The last Bitcoin halvening which occurred on July 9th, 2016, happened six months prior to the 2017 bull run that saw Bitcoin tease $20,000. A similar thing happened after the 2012 halvening, which led to a price spike in 2013. This has led many to question whether a similar event will happen following the next halvening, estimated to occur in May next year.
Other analysts have pointed out a potential 150% increase in price six months prior to the halvening, which for the 2020 halvening would be in the next few weeks. However, since crypto market price movements are historically tricky to predict, there doesn’t seem to be any agreement on exactly what might happen.

A mature market

Jihan Wu, CEO of major crypto mining firm Bitmain, doesn’t believe this halvening will precipitate a bull run like previous ones have. He sees the current market as more mature than that of 2017, and one lacking the ability to ‘sell the news’ on a Bitcoin halvening event.
Speaking at the World Digital Mining Summit in Frankfurt, Germany, last week, Wu outlined the need for improved mining equipment if his prediction pans out. Since Bitcoin halvening events cut a miner’s profits in half, an equivalent price increase is imperative if they are to continue turning a profit. The current Bitcoin block reward sits at 12.5 BTC and will fall to 6.25 in approximately 210 days. At the summit, Wu announced the launch of two new Antminer rigs with improved mining efficiency.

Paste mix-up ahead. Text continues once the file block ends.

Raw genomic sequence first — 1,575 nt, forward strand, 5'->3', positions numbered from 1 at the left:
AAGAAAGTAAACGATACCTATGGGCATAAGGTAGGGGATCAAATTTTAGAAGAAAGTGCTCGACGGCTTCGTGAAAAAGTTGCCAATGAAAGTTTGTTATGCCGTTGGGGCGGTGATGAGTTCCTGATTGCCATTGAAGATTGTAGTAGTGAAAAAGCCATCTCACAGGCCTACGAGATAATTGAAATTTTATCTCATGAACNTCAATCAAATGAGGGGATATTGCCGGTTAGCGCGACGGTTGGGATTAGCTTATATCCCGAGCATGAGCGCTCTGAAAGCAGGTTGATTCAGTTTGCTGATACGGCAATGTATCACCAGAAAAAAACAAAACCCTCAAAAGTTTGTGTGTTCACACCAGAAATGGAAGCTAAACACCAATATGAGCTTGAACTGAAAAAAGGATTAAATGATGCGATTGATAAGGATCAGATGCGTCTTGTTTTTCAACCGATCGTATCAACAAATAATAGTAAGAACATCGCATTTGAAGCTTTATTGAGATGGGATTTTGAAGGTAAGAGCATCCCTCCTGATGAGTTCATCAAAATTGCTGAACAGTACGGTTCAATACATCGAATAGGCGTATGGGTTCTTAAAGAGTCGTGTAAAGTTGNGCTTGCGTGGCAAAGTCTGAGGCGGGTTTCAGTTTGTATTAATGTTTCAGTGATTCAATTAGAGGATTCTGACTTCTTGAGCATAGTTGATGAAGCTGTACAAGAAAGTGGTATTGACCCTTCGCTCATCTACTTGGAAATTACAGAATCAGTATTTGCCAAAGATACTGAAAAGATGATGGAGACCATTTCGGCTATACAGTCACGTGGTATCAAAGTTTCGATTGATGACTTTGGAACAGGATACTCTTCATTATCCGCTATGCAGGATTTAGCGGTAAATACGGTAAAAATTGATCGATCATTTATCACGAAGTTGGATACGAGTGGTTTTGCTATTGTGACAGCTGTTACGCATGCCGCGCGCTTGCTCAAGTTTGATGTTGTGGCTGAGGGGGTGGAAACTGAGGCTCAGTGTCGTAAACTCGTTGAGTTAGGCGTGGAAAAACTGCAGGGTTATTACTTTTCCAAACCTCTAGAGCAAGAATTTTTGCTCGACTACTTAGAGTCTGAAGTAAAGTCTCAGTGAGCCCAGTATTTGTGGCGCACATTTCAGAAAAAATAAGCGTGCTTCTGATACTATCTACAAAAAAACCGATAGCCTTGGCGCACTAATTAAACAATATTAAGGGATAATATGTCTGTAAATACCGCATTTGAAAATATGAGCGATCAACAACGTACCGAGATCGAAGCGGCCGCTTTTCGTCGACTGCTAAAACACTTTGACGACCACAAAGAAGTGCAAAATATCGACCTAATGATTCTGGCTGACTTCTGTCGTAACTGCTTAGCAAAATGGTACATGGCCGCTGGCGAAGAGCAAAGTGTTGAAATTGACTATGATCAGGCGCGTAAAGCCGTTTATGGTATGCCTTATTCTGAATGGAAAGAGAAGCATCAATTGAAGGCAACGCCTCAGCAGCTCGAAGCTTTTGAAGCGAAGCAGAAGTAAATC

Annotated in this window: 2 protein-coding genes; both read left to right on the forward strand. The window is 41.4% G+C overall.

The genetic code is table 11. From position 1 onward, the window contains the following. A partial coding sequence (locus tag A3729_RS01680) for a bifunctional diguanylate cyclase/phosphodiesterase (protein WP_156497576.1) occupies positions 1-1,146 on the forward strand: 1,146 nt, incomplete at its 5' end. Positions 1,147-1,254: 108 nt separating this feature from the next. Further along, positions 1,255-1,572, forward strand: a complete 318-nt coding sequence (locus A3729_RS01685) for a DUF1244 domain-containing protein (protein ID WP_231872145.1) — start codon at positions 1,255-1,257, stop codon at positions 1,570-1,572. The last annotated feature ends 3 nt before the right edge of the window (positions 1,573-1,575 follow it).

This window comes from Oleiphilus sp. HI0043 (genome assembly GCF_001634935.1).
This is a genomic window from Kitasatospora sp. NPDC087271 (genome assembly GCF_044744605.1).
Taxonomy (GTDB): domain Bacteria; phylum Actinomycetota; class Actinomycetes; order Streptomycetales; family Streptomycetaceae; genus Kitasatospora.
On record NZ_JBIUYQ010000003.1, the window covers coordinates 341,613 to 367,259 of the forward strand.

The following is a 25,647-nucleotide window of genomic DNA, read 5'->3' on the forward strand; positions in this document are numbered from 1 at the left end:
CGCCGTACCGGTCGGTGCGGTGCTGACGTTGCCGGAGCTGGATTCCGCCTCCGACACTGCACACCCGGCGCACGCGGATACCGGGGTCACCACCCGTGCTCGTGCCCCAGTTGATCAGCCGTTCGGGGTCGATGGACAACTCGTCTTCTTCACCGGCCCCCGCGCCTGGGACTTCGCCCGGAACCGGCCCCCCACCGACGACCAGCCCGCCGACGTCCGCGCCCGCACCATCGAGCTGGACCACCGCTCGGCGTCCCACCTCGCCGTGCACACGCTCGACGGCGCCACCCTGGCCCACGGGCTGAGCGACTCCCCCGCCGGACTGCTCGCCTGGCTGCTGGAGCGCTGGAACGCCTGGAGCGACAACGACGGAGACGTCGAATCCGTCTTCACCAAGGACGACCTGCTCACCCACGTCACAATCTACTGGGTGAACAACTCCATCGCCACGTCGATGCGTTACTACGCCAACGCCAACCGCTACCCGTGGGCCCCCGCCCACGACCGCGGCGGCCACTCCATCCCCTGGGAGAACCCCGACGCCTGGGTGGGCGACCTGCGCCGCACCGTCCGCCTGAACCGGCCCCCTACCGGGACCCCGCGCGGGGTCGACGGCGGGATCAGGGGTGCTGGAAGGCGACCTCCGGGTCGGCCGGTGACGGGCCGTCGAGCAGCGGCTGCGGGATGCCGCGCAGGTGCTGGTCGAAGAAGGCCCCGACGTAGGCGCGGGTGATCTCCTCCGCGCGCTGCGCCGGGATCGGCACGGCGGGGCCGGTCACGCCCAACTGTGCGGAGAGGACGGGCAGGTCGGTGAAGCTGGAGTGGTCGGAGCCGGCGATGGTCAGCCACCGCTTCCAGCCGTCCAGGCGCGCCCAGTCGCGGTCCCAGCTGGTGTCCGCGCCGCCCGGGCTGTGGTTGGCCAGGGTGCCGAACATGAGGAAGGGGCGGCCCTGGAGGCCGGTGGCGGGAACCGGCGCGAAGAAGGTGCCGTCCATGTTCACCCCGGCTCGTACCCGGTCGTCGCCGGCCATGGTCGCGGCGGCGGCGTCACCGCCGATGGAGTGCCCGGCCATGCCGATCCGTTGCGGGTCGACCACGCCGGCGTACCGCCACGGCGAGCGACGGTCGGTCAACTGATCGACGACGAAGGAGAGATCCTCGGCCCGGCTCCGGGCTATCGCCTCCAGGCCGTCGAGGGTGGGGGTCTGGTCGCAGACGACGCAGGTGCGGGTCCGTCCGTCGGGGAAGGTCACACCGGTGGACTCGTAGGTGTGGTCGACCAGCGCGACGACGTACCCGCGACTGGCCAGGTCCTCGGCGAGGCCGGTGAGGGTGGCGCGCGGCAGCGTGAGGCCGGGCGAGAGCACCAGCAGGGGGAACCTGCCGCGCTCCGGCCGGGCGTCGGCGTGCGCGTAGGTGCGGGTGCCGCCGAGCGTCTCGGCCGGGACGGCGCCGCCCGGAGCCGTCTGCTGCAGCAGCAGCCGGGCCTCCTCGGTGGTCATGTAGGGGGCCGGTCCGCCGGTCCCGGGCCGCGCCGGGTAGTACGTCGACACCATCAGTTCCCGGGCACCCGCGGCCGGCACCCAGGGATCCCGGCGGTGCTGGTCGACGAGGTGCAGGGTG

No up or down?

Looking long-term on a logarithmic graph, Bitcoin seems likely to trade sideways for a long time before any significant change. This consolidation period theory is backed up by popular crypto trader Dave the Wave (@davethewave) who outlined a similar concept in a Twitter post with an accompanying graph. In his scenario, we are likely to see mild decreases going into 2020 before rising again as the halvening approaches. This would mean Bitcoin’s price at $7,000 would be approximately the same around late 2017, 2018 and 2019.